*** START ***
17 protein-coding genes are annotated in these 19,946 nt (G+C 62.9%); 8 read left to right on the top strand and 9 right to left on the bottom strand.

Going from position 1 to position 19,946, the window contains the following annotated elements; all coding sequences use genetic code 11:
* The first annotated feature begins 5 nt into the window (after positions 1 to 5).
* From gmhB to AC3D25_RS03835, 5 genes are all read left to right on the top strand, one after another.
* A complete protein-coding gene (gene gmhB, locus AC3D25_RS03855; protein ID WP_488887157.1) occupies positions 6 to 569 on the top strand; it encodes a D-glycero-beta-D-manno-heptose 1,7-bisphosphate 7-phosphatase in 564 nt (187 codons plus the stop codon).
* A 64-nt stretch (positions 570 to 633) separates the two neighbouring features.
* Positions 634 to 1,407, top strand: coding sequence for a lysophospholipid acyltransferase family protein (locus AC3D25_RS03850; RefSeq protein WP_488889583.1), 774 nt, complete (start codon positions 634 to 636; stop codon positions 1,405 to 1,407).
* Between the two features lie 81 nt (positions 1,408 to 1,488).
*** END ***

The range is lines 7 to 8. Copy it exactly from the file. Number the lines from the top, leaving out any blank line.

* Positions 634 to 1,407, top strand: coding sequence for a lysophospholipid acyltransferase family protein (locus AC3D25_RS03850; RefSeq protein WP_488889583.1), 774 nt, complete (start codon positions 634 to 636; stop codon positions 1,405 to 1,407).
* Between the two features lie 81 nt (positions 1,408 to 1,488).